Varying the expansion rate so the dark fog era lasts far shorter than real life (like a second instead of a hundred thousand years) but the age of stars lasts at least a billion years or so is the only solution, which also conveniently leaves a lot of those juicy primordial radioisotopes in great abundance: less time to decay before they find their way to planetary surfaces. The expansion rate decelerates enough to give plenty of time for galaxies as we know them to form, perhaps a billion years or so, then speeds up again, building toward a rip singularity where distances expand to infinity. I’m thinking this should happen much less than 13 billion years after recombination, so the universe as we know it lasts shorter in this world than it has in real life. That would be cool.

Or maybe such a universe could end up in a Big Crunch again; that’s another cool idea. The quintessence concept not only allows us to vary dark energy’s effect over time, it also permits it to become attractive rather than repulsive; so again it’s not all that far-fetched to suppose the universe after a couple billion years of this expansion closes back in on itself, ending in a Big Crunch singularity in another couple billion years.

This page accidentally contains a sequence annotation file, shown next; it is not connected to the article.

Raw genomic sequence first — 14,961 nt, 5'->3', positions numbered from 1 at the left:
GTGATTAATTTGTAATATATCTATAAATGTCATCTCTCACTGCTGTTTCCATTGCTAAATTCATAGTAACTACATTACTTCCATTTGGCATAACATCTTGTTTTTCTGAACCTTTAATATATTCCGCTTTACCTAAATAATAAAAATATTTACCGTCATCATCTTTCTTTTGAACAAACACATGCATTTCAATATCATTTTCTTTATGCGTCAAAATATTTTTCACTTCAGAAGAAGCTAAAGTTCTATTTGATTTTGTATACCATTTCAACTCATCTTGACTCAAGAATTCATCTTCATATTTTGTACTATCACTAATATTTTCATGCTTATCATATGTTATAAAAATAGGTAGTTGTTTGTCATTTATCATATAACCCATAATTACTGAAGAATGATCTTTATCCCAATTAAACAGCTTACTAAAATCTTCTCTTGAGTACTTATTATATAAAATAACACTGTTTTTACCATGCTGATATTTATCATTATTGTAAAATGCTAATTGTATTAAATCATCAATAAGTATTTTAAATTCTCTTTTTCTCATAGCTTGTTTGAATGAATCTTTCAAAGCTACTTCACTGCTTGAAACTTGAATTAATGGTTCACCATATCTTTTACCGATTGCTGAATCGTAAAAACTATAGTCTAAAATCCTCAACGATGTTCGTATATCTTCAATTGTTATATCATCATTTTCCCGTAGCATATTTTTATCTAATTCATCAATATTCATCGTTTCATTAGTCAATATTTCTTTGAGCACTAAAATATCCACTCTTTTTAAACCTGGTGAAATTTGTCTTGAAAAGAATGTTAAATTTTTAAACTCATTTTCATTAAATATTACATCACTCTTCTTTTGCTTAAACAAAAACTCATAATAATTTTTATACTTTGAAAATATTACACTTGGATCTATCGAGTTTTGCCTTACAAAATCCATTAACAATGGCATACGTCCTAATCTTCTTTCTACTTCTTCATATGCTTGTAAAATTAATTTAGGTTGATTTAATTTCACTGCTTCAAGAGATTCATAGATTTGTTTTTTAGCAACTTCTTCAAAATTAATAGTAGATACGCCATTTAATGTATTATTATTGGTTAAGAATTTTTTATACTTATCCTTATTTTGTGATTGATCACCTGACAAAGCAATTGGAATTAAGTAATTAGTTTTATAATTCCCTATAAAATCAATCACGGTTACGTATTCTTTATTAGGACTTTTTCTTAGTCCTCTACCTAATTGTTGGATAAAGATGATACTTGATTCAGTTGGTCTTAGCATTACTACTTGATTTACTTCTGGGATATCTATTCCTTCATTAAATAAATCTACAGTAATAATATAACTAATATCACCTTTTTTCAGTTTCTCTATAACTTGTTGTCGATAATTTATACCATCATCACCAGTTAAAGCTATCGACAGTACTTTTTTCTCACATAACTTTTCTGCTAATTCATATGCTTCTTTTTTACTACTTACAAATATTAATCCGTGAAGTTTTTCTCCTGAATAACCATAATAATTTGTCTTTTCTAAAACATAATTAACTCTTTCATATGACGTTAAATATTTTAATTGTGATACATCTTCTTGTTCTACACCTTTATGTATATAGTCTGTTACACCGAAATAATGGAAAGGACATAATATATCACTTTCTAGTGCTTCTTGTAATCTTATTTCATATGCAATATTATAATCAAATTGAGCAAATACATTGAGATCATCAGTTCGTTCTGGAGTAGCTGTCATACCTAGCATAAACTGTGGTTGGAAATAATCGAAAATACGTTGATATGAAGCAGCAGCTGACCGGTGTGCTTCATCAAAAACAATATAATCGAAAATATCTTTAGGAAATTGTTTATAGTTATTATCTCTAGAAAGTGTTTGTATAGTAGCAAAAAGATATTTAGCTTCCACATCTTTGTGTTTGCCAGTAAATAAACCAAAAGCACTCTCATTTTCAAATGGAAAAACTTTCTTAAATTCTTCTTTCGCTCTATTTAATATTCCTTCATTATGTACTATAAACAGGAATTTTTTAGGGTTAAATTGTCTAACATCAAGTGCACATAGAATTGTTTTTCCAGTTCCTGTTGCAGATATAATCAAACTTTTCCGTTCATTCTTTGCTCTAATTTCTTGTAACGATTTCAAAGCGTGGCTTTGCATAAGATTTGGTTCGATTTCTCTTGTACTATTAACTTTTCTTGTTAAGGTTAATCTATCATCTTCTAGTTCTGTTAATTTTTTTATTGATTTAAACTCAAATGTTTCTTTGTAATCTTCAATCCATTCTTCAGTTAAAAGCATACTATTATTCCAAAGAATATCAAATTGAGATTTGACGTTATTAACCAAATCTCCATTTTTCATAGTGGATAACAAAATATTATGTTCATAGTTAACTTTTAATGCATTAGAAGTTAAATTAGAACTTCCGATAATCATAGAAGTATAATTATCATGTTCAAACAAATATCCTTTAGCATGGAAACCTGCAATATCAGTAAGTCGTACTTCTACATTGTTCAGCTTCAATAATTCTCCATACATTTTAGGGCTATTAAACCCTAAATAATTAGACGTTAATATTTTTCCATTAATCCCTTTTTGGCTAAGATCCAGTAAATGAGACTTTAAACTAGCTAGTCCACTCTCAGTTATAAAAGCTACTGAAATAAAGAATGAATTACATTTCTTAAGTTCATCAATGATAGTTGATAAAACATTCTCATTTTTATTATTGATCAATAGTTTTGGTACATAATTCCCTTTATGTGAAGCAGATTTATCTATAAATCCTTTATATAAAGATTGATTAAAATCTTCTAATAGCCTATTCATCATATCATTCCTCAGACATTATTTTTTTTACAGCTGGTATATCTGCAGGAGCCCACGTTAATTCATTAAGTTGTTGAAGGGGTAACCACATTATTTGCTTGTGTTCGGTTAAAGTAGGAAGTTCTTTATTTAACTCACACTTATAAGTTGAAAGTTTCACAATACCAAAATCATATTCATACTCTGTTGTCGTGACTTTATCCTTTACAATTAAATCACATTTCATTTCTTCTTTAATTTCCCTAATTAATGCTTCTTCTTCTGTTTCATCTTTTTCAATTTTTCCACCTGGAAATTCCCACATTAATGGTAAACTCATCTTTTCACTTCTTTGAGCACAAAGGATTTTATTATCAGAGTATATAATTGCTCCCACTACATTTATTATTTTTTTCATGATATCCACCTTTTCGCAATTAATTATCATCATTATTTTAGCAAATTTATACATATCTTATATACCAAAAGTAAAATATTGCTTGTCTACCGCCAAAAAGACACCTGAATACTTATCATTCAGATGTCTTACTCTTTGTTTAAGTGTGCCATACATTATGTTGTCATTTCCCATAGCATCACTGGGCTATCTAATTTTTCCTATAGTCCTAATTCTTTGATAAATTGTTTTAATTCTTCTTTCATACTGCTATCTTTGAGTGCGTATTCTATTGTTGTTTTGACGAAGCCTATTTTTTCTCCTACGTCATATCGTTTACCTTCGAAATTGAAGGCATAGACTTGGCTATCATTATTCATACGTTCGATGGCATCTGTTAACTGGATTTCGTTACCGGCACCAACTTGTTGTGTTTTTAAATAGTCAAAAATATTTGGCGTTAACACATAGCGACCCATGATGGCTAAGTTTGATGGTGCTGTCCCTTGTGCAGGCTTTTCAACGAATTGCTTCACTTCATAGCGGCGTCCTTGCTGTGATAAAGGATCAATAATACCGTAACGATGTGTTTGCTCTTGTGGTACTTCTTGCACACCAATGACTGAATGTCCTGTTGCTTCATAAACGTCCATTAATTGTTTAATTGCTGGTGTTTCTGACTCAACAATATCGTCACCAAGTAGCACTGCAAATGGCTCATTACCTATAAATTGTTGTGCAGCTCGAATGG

Conclusion

By our standards the universe would have been young throughout its existence in both these scenarios, so that’s cool. Many other concepts are possible; maybe you have an idea that flips the ones I have on its head, or maybe something else entirely. Maybe I’ll get an idea different and interesting enough to share on this blog again. In any case, i encourage worldbuilders to give more thought to manipulating the expansion of space: it might unlock interesting and unexpected possibilities for your setting!